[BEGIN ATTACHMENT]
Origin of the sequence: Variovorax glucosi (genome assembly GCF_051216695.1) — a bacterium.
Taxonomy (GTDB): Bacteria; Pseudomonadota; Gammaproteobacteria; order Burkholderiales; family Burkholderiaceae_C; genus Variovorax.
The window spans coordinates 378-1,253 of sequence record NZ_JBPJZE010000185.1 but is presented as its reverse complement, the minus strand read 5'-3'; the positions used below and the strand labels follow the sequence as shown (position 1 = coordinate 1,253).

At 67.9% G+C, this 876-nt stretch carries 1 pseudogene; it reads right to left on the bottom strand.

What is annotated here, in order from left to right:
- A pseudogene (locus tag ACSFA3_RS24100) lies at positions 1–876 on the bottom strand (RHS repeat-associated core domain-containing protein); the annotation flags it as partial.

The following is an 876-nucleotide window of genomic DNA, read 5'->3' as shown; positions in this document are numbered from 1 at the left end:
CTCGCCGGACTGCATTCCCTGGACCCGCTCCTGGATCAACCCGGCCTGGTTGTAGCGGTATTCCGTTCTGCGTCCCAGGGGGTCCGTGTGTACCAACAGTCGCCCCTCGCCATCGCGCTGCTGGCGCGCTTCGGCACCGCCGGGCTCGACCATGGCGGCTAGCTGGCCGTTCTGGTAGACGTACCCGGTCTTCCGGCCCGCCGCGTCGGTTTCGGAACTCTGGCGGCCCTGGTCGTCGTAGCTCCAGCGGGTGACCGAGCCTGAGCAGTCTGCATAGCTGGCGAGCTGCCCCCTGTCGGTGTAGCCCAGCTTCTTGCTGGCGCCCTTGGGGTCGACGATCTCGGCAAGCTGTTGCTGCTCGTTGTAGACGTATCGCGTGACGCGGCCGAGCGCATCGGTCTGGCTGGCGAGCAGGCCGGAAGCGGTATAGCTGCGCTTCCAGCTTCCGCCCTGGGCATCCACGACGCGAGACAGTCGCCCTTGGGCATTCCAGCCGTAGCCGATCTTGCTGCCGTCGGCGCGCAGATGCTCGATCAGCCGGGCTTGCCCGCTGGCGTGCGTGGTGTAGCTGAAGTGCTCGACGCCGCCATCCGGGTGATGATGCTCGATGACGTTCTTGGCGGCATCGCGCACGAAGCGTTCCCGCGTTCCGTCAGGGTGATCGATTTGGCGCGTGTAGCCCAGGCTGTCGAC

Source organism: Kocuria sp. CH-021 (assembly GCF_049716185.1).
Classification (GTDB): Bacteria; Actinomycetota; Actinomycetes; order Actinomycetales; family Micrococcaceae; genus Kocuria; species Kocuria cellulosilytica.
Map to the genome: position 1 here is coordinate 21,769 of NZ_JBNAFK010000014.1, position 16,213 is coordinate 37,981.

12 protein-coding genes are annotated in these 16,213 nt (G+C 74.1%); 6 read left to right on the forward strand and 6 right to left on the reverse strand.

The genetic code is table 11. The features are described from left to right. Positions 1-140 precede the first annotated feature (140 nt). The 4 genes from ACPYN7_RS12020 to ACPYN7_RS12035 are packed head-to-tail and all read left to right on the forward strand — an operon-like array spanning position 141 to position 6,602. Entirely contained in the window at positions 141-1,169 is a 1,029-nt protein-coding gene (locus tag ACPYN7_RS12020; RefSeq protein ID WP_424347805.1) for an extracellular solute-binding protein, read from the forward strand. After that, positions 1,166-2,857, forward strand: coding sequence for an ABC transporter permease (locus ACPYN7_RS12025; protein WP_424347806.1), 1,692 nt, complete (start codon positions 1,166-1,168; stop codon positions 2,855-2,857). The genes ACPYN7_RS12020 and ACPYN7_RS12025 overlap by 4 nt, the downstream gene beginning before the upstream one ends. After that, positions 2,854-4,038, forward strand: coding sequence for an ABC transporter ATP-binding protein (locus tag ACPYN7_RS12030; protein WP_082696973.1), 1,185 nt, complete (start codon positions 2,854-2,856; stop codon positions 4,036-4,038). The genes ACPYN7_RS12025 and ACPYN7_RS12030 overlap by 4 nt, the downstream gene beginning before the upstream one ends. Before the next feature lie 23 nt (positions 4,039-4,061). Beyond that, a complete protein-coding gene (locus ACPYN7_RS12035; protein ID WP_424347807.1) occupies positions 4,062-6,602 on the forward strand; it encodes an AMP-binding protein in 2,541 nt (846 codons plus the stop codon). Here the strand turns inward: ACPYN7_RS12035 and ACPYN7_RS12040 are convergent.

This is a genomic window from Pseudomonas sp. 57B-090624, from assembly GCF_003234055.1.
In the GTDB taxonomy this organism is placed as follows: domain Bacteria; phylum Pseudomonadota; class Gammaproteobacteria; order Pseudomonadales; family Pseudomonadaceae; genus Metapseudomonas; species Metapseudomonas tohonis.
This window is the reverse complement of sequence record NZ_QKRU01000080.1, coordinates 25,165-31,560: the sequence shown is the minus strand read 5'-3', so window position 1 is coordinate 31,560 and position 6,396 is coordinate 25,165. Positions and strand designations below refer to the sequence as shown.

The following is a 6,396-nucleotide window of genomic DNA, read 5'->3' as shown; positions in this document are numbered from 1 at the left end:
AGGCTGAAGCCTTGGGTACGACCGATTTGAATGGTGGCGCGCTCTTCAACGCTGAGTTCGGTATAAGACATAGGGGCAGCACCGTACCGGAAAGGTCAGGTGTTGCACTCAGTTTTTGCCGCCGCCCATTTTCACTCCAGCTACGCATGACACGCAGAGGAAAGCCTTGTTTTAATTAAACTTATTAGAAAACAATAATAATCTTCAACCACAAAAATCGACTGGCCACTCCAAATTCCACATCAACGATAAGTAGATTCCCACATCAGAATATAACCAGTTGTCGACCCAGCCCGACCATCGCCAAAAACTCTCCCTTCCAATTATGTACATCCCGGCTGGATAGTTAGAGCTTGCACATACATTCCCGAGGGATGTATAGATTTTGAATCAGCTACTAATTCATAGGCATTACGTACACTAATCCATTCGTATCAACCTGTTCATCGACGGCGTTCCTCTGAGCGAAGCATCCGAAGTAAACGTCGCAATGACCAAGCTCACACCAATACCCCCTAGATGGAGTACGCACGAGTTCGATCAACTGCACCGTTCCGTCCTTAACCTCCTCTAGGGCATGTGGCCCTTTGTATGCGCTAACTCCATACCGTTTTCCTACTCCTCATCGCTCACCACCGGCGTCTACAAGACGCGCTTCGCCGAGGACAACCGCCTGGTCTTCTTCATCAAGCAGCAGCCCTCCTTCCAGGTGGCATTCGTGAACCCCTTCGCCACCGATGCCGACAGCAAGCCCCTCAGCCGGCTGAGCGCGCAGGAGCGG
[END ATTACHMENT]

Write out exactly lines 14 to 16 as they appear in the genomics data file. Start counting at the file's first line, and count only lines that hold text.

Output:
This is a genomic window from Pseudomonas sp. 57B-090624, from assembly GCF_003234055.1.
In the GTDB taxonomy this organism is placed as follows: domain Bacteria; phylum Pseudomonadota; class Gammaproteobacteria; order Pseudomonadales; family Pseudomonadaceae; genus Metapseudomonas; species Metapseudomonas tohonis.
This window is the reverse complement of sequence record NZ_QKRU01000080.1, coordinates 25,165-31,560: the sequence shown is the minus strand read 5'-3', so window position 1 is coordinate 31,560 and position 6,396 is coordinate 25,165. Positions and strand designations below refer to the sequence as shown.